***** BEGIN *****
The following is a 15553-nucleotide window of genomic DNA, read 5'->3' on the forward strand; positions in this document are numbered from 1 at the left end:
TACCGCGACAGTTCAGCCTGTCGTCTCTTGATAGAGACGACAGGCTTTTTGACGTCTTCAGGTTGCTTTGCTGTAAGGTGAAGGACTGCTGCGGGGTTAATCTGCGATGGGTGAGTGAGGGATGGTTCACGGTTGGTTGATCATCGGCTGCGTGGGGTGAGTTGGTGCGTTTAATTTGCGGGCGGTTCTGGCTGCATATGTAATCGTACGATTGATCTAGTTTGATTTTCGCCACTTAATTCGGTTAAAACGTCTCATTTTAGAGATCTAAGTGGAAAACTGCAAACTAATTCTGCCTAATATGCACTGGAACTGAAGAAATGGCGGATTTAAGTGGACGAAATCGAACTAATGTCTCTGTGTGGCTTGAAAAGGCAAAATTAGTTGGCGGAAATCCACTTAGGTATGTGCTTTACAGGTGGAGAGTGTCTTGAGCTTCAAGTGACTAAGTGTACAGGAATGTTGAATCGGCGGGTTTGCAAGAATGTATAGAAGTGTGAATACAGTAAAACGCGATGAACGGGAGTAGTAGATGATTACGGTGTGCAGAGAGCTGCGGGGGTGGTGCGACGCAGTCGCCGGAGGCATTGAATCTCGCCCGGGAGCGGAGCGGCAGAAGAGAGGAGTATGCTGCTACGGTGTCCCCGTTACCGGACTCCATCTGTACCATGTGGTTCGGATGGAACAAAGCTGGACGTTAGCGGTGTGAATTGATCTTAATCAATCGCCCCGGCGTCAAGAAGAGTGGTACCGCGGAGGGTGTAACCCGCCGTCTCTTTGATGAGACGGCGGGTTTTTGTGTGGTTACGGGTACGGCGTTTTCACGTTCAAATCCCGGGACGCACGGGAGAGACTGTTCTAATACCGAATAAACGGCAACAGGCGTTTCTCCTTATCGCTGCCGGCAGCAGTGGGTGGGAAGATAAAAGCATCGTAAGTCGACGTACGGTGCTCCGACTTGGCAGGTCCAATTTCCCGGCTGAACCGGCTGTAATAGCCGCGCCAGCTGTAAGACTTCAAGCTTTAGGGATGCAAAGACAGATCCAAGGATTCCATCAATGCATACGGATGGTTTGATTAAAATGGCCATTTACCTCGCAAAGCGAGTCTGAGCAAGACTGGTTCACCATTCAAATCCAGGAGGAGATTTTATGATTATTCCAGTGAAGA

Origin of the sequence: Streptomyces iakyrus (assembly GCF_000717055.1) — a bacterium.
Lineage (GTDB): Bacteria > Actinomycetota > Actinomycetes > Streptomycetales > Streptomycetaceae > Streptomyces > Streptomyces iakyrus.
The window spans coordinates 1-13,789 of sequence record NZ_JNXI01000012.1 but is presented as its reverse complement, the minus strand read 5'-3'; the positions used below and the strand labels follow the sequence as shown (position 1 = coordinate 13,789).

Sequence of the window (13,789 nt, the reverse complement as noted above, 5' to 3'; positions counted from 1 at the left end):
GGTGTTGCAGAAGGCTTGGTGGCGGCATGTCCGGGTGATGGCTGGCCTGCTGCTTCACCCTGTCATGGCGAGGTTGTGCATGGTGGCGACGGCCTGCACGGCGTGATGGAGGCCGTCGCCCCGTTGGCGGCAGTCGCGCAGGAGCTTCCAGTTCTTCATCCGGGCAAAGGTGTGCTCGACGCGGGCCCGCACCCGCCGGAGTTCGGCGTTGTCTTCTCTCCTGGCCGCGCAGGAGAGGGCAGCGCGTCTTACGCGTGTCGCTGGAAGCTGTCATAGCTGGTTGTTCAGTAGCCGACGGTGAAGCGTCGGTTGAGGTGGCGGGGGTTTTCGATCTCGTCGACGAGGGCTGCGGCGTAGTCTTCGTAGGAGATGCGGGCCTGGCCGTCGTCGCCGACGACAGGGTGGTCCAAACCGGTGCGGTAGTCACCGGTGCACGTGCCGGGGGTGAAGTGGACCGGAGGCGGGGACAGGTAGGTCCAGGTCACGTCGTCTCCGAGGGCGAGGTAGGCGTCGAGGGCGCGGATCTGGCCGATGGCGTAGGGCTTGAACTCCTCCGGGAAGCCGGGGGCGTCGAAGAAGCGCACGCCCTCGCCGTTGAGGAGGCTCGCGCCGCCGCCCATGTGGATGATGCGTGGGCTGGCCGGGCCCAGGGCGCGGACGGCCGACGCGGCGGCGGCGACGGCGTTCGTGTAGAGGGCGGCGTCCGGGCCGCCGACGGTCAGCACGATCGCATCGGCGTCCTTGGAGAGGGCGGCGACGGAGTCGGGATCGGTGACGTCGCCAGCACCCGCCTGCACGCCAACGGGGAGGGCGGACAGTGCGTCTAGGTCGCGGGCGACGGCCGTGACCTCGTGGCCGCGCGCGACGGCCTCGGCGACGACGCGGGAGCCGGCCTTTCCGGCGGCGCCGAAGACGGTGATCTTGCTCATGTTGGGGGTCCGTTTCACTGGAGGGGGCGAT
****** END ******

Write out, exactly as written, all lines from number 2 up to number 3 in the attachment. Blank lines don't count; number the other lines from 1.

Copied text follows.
TACCGCGACAGTTCAGCCTGTCGTCTCTTGATAGAGACGACAGGCTTTTTGACGTCTTCAGGTTGCTTTGCTGTAAGGTGAAGGACTGCTGCGGGGTTAATCTGCGATGGGTGAGTGAGGGATGGTTCACGGTTGGTTGATCATCGGCTGCGTGGGGTGAGTTGGTGCGTTTAATTTGCGGGCGGTTCTGGCTGCATATGTAATCGTACGATTGATCTAGTTTGATTTTCGCCACTTAATTCGGTTAAAACGTCTCATTTTAGAGATCTAAGTGGAAAACTGCAAACTAATTCTGCCTAATATGCACTGGAACTGAAGAAATGGCGGATTTAAGTGGACGAAATCGAACTAATGTCTCTGTGTGGCTTGAAAAGGCAAAATTAGTTGGCGGAAATCCACTTAGGTATGTGCTTTACAGGTGGAGAGTGTCTTGAGCTTCAAGTGACTAAGTGTACAGGAATGTTGAATCGGCGGGTTTGCAAGAATGTATAGAAGTGTGAATACAGTAAAACGCGATGAACGGGAGTAGTAGATGATTACGGTGTGCAGAGAGCTGCGGGGGTGGTGCGACGCAGTCGCCGGAGGCATTGAATCTCGCCCGGGAGCGGAGCGGCAGAAGAGAGGAGTATGCTGCTACGGTGTCCCCGTTACCGGACTCCATCTGTACCATGTGGTTCGGATGGAACAAAGCTGGACGTTAGCGGTGTGAATTGATCTTAATCAATCGCCCCGGCGTCAAGAAGAGTGGTACCGCGGAGGGTGTAACCCGCCGTCTCTTTGATGAGACGGCGGGTTTTTGTGTGGTTACGGGTACGGCGTTTTCACGTTCAAATCCCGGGACGCACGGGAGAGACTGTTCTAATACCGAATAAACGGCAACAGGCGTTTCTCCTTATCGCTGCCGGCAGCAGTGGGTGGGAAGATAAAAGCATCGTAAGTCGACGTACGGTGCTCCGACTTGGCAGGTCCAATTTCCCGGCTGAACCGGCTGTAATAGCCGCGCCAGCTGTAAGACTTCAAGCTTTAGGGATGCAAAGACAGATCCAAGGATTCCATCAATGCATACGGATGGTTTGATTAAAATGGCCATTTACCTCGCAAAGCGAGTCTGAGCAAGACTGGTTCACCATTCAAATCCAGGAGGAGATTTTATGATTATTCCAGTGAAGA

Origin of the sequence: Streptomyces iakyrus (assembly GCF_000717055.1) — a bacterium.